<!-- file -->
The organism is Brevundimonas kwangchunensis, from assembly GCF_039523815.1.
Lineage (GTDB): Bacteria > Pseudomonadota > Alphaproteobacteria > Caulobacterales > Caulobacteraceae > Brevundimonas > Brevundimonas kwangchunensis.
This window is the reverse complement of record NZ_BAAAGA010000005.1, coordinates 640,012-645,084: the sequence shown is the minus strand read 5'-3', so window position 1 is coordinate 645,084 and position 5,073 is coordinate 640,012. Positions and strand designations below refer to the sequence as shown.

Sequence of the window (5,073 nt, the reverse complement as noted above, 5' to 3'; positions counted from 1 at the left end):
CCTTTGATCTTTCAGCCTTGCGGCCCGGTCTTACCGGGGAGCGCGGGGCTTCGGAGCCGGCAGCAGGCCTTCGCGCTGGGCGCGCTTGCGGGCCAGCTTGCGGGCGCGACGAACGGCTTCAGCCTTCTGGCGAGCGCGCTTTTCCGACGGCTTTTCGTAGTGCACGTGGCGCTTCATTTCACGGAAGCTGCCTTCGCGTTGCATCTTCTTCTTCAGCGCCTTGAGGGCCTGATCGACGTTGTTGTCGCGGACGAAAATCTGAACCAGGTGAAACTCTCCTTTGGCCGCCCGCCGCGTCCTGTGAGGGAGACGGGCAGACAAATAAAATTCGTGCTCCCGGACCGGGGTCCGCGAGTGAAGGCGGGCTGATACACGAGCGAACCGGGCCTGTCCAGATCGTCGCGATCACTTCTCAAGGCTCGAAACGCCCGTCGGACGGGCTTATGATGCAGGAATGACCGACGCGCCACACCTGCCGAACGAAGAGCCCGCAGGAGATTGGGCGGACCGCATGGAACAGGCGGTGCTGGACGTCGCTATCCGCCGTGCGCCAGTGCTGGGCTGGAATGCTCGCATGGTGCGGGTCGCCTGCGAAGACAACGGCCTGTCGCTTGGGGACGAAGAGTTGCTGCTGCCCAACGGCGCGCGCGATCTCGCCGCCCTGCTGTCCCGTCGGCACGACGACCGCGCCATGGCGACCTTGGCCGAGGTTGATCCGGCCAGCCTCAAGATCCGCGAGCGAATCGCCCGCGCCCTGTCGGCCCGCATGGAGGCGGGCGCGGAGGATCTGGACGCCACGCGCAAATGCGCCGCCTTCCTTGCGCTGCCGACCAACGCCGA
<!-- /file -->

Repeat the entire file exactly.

The organism is Brevundimonas kwangchunensis, from assembly GCF_039523815.1.
Lineage (GTDB): Bacteria > Pseudomonadota > Alphaproteobacteria > Caulobacterales > Caulobacteraceae > Brevundimonas > Brevundimonas kwangchunensis.
This window is the reverse complement of record NZ_BAAAGA010000005.1, coordinates 640,012-645,084: the sequence shown is the minus strand read 5'-3', so window position 1 is coordinate 645,084 and position 5,073 is coordinate 640,012. Positions and strand designations below refer to the sequence as shown.

Sequence of the window (5,073 nt, the reverse complement as noted above, 5' to 3'; positions counted from 1 at the left end):
CCTTTGATCTTTCAGCCTTGCGGCCCGGTCTTACCGGGGAGCGCGGGGCTTCGGAGCCGGCAGCAGGCCTTCGCGCTGGGCGCGCTTGCGGGCCAGCTTGCGGGCGCGACGAACGGCTTCAGCCTTCTGGCGAGCGCGCTTTTCCGACGGCTTTTCGTAGTGCACGTGGCGCTTCATTTCACGGAAGCTGCCTTCGCGTTGCATCTTCTTCTTCAGCGCCTTGAGGGCCTGATCGACGTTGTTGTCGCGGACGAAAATCTGAACCAGGTGAAACTCTCCTTTGGCCGCCCGCCGCGTCCTGTGAGGGAGACGGGCAGACAAATAAAATTCGTGCTCCCGGACCGGGGTCCGCGAGTGAAGGCGGGCTGATACACGAGCGAACCGGGCCTGTCCAGATCGTCGCGATCACTTCTCAAGGCTCGAAACGCCCGTCGGACGGGCTTATGATGCAGGAATGACCGACGCGCCACACCTGCCGAACGAAGAGCCCGCAGGAGATTGGGCGGACCGCATGGAACAGGCGGTGCTGGACGTCGCTATCCGCCGTGCGCCAGTGCTGGGCTGGAATGCTCGCATGGTGCGGGTCGCCTGCGAAGACAACGGCCTGTCGCTTGGGGACGAAGAGTTGCTGCTGCCCAACGGCGCGCGCGATCTCGCCGCCCTGCTGTCCCGTCGGCACGACGACCGCGCCATGGCGACCTTGGCCGAGGTTGATCCGGCCAGCCTCAAGATCCGCGAGCGAATCGCCCGCGCCCTGTCGGCCCGCATGGAGGCGGGCGCGGAGGATCTGGACGCCACGCGCAAATGCGCCGCCTTCCTTGCGCTGCCGACCAACGCCGA